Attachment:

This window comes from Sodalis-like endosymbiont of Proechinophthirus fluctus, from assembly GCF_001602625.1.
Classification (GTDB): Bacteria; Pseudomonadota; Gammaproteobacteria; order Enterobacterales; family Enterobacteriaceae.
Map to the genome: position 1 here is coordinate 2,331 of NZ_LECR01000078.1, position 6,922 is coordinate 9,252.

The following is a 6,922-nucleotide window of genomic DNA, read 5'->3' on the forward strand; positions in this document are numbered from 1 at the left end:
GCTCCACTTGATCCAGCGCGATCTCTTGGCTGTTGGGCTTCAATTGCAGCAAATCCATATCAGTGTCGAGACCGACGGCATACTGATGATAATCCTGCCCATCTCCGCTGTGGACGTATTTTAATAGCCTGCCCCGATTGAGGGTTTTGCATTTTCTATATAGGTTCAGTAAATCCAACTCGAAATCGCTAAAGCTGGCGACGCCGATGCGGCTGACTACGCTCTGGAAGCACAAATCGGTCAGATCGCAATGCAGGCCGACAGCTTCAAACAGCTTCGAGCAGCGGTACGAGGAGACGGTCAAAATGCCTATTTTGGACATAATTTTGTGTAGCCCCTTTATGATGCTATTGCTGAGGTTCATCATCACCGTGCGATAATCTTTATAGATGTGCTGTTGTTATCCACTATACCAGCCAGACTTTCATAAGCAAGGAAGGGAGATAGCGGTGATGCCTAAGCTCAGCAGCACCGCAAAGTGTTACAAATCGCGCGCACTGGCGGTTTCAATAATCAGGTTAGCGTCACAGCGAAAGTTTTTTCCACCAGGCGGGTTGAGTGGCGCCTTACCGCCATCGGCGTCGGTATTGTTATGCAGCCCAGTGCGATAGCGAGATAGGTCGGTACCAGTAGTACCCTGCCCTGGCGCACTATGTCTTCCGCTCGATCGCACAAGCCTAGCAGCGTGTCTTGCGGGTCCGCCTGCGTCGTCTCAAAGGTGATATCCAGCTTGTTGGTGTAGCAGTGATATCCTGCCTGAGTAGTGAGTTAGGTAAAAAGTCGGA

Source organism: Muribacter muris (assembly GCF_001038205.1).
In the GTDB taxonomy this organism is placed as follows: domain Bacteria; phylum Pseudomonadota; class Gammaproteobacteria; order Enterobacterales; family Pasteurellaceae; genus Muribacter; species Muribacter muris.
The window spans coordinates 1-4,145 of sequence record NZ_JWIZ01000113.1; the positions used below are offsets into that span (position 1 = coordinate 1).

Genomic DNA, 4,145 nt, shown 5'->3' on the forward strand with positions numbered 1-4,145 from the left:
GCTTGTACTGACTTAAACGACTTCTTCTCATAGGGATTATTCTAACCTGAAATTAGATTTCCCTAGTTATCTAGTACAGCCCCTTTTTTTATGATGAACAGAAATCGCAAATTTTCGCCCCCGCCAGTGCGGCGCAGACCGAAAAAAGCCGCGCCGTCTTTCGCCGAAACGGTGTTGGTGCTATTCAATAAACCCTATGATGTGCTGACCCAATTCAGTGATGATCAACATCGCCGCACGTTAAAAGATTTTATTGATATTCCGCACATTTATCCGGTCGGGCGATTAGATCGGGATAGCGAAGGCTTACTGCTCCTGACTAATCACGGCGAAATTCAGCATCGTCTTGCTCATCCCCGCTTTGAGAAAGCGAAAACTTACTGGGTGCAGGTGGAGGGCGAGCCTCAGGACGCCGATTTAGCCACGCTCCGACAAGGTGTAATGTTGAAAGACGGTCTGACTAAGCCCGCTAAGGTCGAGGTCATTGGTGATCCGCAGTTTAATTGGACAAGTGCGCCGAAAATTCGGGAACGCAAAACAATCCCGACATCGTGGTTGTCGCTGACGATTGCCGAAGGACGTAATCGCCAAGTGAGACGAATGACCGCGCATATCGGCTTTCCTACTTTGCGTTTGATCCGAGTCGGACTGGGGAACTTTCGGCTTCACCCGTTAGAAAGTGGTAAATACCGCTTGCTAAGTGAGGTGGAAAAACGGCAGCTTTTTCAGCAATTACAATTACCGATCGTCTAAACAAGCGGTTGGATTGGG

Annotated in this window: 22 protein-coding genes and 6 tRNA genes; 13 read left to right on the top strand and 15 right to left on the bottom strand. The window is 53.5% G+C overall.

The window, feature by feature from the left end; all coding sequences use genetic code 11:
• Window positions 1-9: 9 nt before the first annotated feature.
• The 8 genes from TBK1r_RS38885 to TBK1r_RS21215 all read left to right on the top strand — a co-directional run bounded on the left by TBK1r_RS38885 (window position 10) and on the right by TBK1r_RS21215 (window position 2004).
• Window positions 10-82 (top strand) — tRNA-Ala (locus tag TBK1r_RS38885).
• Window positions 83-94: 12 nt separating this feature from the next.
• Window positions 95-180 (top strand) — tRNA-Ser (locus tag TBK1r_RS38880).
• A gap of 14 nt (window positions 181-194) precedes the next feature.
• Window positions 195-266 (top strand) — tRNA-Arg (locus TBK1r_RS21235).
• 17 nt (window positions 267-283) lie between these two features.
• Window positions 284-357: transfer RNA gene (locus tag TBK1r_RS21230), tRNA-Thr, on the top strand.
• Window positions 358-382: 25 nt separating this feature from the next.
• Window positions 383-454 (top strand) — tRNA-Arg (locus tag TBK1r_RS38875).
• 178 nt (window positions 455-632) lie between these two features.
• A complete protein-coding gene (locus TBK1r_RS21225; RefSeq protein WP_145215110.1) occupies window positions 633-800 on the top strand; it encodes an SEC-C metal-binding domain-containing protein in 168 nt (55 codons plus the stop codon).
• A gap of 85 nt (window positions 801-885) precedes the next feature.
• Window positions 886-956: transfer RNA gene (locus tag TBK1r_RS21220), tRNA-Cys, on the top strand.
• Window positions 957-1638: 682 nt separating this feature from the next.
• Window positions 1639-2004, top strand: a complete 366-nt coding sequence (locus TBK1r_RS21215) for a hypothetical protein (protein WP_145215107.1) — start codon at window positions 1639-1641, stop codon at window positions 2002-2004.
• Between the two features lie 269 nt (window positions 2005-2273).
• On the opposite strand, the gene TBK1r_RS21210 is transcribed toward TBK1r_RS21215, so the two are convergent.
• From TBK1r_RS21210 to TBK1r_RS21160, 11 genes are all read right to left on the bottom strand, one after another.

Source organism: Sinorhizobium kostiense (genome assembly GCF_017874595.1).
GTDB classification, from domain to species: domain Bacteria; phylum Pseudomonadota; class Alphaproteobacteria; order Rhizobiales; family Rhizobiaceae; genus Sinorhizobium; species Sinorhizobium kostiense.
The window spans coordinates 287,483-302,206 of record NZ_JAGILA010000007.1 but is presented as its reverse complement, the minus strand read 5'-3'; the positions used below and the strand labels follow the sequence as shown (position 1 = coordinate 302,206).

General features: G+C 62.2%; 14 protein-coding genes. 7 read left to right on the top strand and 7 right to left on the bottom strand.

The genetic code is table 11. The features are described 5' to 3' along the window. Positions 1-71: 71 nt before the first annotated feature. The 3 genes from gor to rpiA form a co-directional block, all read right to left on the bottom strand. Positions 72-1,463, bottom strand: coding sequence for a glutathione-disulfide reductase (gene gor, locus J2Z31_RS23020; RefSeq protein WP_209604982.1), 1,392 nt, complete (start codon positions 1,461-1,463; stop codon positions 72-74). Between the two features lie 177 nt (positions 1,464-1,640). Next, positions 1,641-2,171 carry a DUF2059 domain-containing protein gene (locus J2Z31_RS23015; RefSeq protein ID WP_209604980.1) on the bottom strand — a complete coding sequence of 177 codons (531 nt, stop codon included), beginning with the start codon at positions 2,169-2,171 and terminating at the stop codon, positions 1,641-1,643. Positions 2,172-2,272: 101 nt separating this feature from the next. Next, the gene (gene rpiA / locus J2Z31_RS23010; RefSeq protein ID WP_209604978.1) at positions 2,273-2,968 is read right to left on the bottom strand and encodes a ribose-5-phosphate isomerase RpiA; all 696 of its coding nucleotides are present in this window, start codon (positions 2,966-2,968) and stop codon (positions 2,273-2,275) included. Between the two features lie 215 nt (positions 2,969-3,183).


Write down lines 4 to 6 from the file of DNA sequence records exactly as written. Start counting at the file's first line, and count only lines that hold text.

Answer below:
The following is a 6,922-nucleotide window of genomic DNA, read 5'->3' on the forward strand; positions in this document are numbered from 1 at the left end:
GCTCCACTTGATCCAGCGCGATCTCTTGGCTGTTGGGCTTCAATTGCAGCAAATCCATATCAGTGTCGAGACCGACGGCATACTGATGATAATCCTGCCCATCTCCGCTGTGGACGTATTTTAATAGCCTGCCCCGATTGAGGGTTTTGCATTTTCTATATAGGTTCAGTAAATCCAACTCGAAATCGCTAAAGCTGGCGACGCCGATGCGGCTGACTACGCTCTGGAAGCACAAATCGGTCAGATCGCAATGCAGGCCGACAGCTTCAAACAGCTTCGAGCAGCGGTACGAGGAGACGGTCAAAATGCCTATTTTGGACATAATTTTGTGTAGCCCCTTTATGATGCTATTGCTGAGGTTCATCATCACCGTGCGATAATCTTTATAGATGTGCTGTTGTTATCCACTATACCAGCCAGACTTTCATAAGCAAGGAAGGGAGATAGCGGTGATGCCTAAGCTCAGCAGCACCGCAAAGTGTTACAAATCGCGCGCACTGGCGGTTTCAATAATCAGGTTAGCGTCACAGCGAAAGTTTTTTCCACCAGGCGGGTTGAGTGGCGCCTTACCGCCATCGGCGTCGGTATTGTTATGCAGCCCAGTGCGATAGCGAGATAGGTCGGTACCAGTAGTACCCTGCCCTGGCGCACTATGTCTTCCGCTCGATCGCACAAGCCTAGCAGCGTGTCTTGCGGGTCCGCCTGCGTCGTCTCAAAGGTGATATCCAGCTTGTTGGTGTAGCAGTGATATCCTGCCTGAGTAGTGAGTTAGGTAAAAAGTCGGA

Source organism: Muribacter muris (assembly GCF_001038205.1).